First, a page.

Drilling Safely in the Arctic Ocean

Liptak Shows Why Full Automation Could Improve the Safety of Offshore Drilling in and Transportation from the Arctic Ocean

By Bela Liptak

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In previous articles, I wrote about the safety improvements automation could make to the nuclear industry and to oil/gas drilling by replacing their manual mode of operation. Here I am continuing that series by showing why full automation could improve the safety of offshore drilling in and transportation from the Arctic Ocean.

In the next articles, I will continue this series by showing what automation can do for oil sand processing/pipelining.

Here I will not discuss the environmental damage drilling in the Arctic can cause nor the risks to the crew due to ice and insufficient winterizing. I will only focus on what optimized process control could do to protect the ships from storms and hurricanes by automatically stabilizing them while drilling.

Drilling ships have to pass through the Bering strait, which is open only during the summer. The storms in the Arctic Ocean are powerful. In the past, waves up to 40 feet high and wind gusts of 89 mph have been reported, and these storms are becoming more powerful as the planet is warming. Just last December, a Russian drilling ship working near the island of Sakhalin capsized, and 49 of the crew of 67 were lost.

Therefore, to keep the ship in place is critical. As can be seen in Figure 1, movement would break the vertical pipes that connect it to the well if the dozen or so anchor rodes (shown in Figure 4) were not automatically and correctly controlled. I will explain why the present semi-manual methods of stabilizing are inadequate, and will describe the automatic optimization strategies that should replace them.

The Stabilization Control Envelope

The ship is stabilized by a dozen or more anchor rodes made from chains which are several miles long (Figure 2)  and weigh over 100 tons. This dynamic stabilization allows the ship to move in three dimensions—to yaw, pitch, roll and drift—without breaking the flexible pipes that connect it to the well. This is because its position is held inside a three-dimensional "safe envelope" that never moves further away from the well than a safe distance.

The present method of semi-automatic stabilization is to pull in the rode chains that are facing the direction of the wind to increase their "pull," while "paying out" the rodes on the opposite side of the ship.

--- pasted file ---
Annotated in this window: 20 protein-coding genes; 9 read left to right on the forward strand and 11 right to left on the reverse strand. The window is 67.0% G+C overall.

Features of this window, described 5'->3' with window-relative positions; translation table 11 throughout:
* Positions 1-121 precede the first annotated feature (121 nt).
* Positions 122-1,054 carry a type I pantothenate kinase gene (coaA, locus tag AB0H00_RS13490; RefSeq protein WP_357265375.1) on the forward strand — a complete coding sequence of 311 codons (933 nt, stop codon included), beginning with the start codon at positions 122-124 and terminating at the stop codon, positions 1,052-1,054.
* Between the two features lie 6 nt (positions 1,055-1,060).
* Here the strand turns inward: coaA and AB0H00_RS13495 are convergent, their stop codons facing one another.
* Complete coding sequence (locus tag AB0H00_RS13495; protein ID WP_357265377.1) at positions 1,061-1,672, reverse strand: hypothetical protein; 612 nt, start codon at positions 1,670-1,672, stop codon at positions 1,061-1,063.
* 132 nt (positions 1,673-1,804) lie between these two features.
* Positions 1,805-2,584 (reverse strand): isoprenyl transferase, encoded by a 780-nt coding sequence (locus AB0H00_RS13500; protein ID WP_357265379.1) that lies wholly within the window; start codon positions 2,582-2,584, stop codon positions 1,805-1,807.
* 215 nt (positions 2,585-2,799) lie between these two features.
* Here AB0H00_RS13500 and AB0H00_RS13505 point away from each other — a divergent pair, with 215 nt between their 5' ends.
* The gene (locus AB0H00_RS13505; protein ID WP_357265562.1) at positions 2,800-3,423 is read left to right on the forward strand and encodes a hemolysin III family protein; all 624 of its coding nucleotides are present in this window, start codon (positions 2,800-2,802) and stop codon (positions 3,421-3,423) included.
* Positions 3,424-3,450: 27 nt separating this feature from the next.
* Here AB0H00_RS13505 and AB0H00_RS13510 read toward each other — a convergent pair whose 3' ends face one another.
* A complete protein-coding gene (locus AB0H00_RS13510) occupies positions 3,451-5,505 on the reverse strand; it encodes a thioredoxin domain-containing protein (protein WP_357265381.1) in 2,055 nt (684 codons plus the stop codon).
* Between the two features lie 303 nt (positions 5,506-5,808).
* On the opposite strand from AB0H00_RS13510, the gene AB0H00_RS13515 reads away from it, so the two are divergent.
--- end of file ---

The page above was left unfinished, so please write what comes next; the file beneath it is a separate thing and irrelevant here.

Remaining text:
The relationship between the force generated by this pulling that changes the "rode catenary" and the push of the storm is well understood. While the wind force is not constant, its strength and direction constantly changes, theoretically it can be perfectly balanced if the rodes are heavy enough and if the manipulated winches (Figure 3) are strong and fast enough. In other words, what we need to apply is classic multivariable envelope control (Chapter 8.6 in Volume 2 of the 4th edition of The Instrument Engineer's Handbook).

The limits of this envelope are the allowable distances from the well. One method to implement that control is to use my "Hungarian Puli" algorithm. The puli is a livestock herding dog that keeps the herd together and moving in the right direction by going after only one sheep at a time. This is always the one that is moving in the least desirable direction (closest to the limit of the control envelope). So in this application, we "go after" the rode that is able to pull the ship away from the closest limit of the envelope.

The setpoints of this multivariable control loop are the distances from the borders of the envelope, and the manipulated variables (the control valves) are the winches. It is desirable to put positioners on these "valves," which will compare the actual pay-out lengths and tensions in the rodes with the required lengths, and will reposition them if necessary.

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